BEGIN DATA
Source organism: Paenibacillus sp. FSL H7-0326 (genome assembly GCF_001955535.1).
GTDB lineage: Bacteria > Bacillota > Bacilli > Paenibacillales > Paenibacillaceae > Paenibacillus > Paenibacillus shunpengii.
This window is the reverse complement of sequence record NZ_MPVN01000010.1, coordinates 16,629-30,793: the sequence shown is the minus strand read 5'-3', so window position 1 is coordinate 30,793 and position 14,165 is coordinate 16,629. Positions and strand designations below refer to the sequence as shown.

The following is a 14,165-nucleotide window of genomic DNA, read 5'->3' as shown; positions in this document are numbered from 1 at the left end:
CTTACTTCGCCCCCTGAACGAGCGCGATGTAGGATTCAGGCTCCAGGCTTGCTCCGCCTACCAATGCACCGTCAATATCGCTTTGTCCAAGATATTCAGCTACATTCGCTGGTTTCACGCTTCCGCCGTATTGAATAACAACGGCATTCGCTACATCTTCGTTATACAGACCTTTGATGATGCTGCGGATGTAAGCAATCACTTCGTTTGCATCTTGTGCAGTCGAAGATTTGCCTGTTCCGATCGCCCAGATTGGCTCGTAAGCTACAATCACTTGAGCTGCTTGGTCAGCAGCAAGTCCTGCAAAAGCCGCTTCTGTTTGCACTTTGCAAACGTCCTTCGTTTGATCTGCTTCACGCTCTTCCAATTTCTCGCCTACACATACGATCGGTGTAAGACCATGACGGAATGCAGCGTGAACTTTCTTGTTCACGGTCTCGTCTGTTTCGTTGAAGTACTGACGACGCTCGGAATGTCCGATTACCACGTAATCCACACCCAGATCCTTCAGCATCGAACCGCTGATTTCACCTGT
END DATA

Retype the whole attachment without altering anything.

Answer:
Source organism: Paenibacillus sp. FSL H7-0326 (genome assembly GCF_001955535.1).
GTDB lineage: Bacteria > Bacillota > Bacilli > Paenibacillales > Paenibacillaceae > Paenibacillus > Paenibacillus shunpengii.
This window is the reverse complement of sequence record NZ_MPVN01000010.1, coordinates 16,629-30,793: the sequence shown is the minus strand read 5'-3', so window position 1 is coordinate 30,793 and position 14,165 is coordinate 16,629. Positions and strand designations below refer to the sequence as shown.

The following is a 14,165-nucleotide window of genomic DNA, read 5'->3' as shown; positions in this document are numbered from 1 at the left end:
CTTACTTCGCCCCCTGAACGAGCGCGATGTAGGATTCAGGCTCCAGGCTTGCTCCGCCTACCAATGCACCGTCAATATCGCTTTGTCCAAGATATTCAGCTACATTCGCTGGTTTCACGCTTCCGCCGTATTGAATAACAACGGCATTCGCTACATCTTCGTTATACAGACCTTTGATGATGCTGCGGATGTAAGCAATCACTTCGTTTGCATCTTGTGCAGTCGAAGATTTGCCTGTTCCGATCGCCCAGATTGGCTCGTAAGCTACAATCACTTGAGCTGCTTGGTCAGCAGCAAGTCCTGCAAAAGCCGCTTCTGTTTGCACTTTGCAAACGTCCTTCGTTTGATCTGCTTCACGCTCTTCCAATTTCTCGCCTACACATACGATCGGTGTAAGACCATGACGGAATGCAGCGTGAACTTTCTTGTTCACGGTCTCGTCTGTTTCGTTGAAGTACTGACGACGCTCGGAATGTCCGATTACCACGTAATCCACACCCAGATCCTTCAGCATCGAACCGCTGATTTCACCTGT